Bank of Communications, HSBC weigh on Hang Seng Index as global coronavirus concerns once again come to the fore

·4-min read

Hong Kong markets retreated on Tuesday as investors were weighed down by concerns over a resurgence of the global coronavirus pandemic.

The Hang Seng Index rose by as much as 0.5 per cent in early trading, before ending the day 0.9 per cent lower at 23,275.53. It had climbed 1 per cent on Monday for its best day since August 24, after recording its steepest weekly loss since March last week.

The worldwide death toll from the coronavirus topped 1 million on Tuesday, as Europe faced another surge in cases leading to stricter curbs. The US accounted for around 205,000 deaths, or one out of five worldwide, adding to worries that there could be a further increase in infections as winter approaches.

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The grim milestone has put the markets on edge about the instability of economic recovery, said Stanley Chan, director of research at Emperor Securities.

“The markets are worried that if there is another outbreak, some places may need to further tighten restrictions which would impact economic recovery,” said Chan. “Stocks related to the banking sector have been under pressure recently. The operating outlook for the banking industry is very much tied to the overall situation of the economy, which is not doing so well. Sentiment is weak for both international banks and mainland banks.”

Banking stocks led the declines in Hong Kong, with Bank of Communications falling 4.2 per cent, while Hang Seng Bank declined 3.2 per cent. ICBC dropped 1.5 per cent, while China Merchants Bank plunged 6 per cent.

HSBC also retreated 2.6 per cent. It surged 7.8 per cent on Monday after China’s Ping An Insurance Group raised its stake in Hong Kong’s largest currency issuing bank, saying that HSBC was a long-term investment. The bank’s share price had fallen to a 25-year low last week after media reports that it and other banks processed trillions of dollars in money transfers despite concerns about potential criminal activity.

HSBC shares fell on Tuesday after rising to a 10-year intraday high in the previous session. Photo: Sam Tsang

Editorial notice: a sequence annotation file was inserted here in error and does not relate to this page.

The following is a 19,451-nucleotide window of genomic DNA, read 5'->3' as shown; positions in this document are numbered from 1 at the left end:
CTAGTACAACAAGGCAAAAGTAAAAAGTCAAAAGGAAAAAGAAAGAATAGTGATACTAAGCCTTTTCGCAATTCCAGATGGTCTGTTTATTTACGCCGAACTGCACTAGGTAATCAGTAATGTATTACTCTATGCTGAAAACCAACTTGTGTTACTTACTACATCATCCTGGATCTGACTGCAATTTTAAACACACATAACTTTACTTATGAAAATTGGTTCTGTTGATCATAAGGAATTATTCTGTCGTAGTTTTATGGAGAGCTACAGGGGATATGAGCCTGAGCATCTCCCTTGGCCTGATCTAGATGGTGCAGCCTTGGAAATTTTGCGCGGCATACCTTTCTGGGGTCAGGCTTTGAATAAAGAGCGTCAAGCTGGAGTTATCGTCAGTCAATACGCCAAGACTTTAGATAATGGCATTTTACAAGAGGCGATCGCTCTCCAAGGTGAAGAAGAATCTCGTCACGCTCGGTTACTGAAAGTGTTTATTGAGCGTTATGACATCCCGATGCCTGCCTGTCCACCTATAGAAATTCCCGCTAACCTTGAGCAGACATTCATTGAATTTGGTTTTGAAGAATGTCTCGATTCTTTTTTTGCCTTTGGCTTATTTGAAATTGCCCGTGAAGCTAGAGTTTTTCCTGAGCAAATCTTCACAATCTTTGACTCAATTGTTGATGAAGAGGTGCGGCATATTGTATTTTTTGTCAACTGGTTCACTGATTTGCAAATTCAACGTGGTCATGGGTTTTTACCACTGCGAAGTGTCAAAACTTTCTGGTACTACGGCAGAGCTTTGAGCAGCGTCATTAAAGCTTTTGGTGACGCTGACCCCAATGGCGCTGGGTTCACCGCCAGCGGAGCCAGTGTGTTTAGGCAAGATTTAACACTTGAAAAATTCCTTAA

HSBC shares fell on Tuesday after rising to a 10-year intraday high in the previous session. Photo: Sam Tsang

Meanwhile, China markets got a boost from further signs of economic recovery. The CSI300 index that tracks performances on both the Shanghai and Shenzhen markets gained 0.2 per cent to 4,591.80. The Shanghai Composite Index also gained 0.2 per cent to 3,224.36.

“Earnings in China’s colossal production and operations engines provided further evidence of a robust economic comeback in the mega economic power. The data augurs well for the China growth story,” said Stephen Innes, chief global markets strategist at AxiCorp. He however added that “as global economies attempt to restart, news flow indicates the number of Covid cases is rising”.

Chinese aircraft turbine manufacturer AECC Aviation Power led gains on the CSI300 with a 6.4 per cent increase.

Four stocks traded for the first time today in Hong Kong, while two made their debuts in Shanghai.

ZTO Express, one of China’s biggest courier delivery services company, rose 9.2 per cent to HK$238 from its offer price of HK$218. Neusoft Education Technology, which provides online education in China, was little changed from its offer price of HK$6.22. Baozun, a Shanghai-based provider of e-commerce solutions to online vendors, increased 1.3 per cent to HK$84 from its offer price of HK$82.90. Skymission Group, an engineering subcontractor based in the New Territories of Hong Kong, more than doubled to HK$1 from its IPO price of 35 Hong Kong cents.

Shanghai Lily & Beauty Cosmetics, an online marketing company that provides its services throughout China, rose 44 per cent to 17.61 yuan from its offer price of 12.23 yuan. Zhejiang Changhua Auto Parts, which makes stamping parts and other components for vehicles, soared 44 per cent to 14 yuan from its IPO price of 9.72 yuan on the Shanghai exchange.

Other markets in Asia were mixed. Japan’s Nikkei 225 rose 0.1 per cent. South Korea’s Kospi gained 0.9 per cent. Australia’s S&P/ASX 200 was little changed, while Singapore’s FTSE Straits Times Index declined 0.3 per cent.

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